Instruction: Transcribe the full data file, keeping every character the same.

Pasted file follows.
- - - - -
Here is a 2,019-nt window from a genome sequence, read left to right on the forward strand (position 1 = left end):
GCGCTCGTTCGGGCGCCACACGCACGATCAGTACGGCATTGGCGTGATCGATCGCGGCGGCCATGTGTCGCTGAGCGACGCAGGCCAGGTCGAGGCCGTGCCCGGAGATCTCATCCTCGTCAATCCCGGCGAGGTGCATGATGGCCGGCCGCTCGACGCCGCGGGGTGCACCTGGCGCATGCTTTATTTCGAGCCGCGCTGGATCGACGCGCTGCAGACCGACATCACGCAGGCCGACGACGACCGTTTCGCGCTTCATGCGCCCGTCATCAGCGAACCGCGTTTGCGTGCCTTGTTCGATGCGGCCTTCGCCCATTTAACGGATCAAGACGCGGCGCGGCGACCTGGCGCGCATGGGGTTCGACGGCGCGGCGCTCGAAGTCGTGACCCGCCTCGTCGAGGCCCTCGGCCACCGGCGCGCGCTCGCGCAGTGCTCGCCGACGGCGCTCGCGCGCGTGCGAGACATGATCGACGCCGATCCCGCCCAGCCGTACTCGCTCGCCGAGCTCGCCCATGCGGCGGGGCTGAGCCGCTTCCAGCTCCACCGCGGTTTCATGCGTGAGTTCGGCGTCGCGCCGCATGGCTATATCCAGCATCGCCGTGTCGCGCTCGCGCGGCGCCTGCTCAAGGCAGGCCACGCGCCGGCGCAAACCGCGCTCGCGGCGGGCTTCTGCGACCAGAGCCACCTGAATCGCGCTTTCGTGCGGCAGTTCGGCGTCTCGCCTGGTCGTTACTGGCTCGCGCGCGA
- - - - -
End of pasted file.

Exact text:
Here is a 2,019-nt window from a genome sequence, read left to right on the forward strand (position 1 = left end):
GCGCTCGTTCGGGCGCCACACGCACGATCAGTACGGCATTGGCGTGATCGATCGCGGCGGCCATGTGTCGCTGAGCGACGCAGGCCAGGTCGAGGCCGTGCCCGGAGATCTCATCCTCGTCAATCCCGGCGAGGTGCATGATGGCCGGCCGCTCGACGCCGCGGGGTGCACCTGGCGCATGCTTTATTTCGAGCCGCGCTGGATCGACGCGCTGCAGACCGACATCACGCAGGCCGACGACGACCGTTTCGCGCTTCATGCGCCCGTCATCAGCGAACCGCGTTTGCGTGCCTTGTTCGATGCGGCCTTCGCCCATTTAACGGATCAAGACGCGGCGCGGCGACCTGGCGCGCATGGGGTTCGACGGCGCGGCGCTCGAAGTCGTGACCCGCCTCGTCGAGGCCCTCGGCCACCGGCGCGCGCTCGCGCAGTGCTCGCCGACGGCGCTCGCGCGCGTGCGAGACATGATCGACGCCGATCCCGCCCAGCCGTACTCGCTCGCCGAGCTCGCCCATGCGGCGGGGCTGAGCCGCTTCCAGCTCCACCGCGGTTTCATGCGTGAGTTCGGCGTCGCGCCGCATGGCTATATCCAGCATCGCCGTGTCGCGCTCGCGCGGCGCCTGCTCAAGGCAGGCCACGCGCCGGCGCAAACCGCGCTCGCGGCGGGCTTCTGCGACCAGAGCCACCTGAATCGCGCTTTCGTGCGGCAGTTCGGCGTCTCGCCTGGTCGTTACTGGCTCGCGCGCGA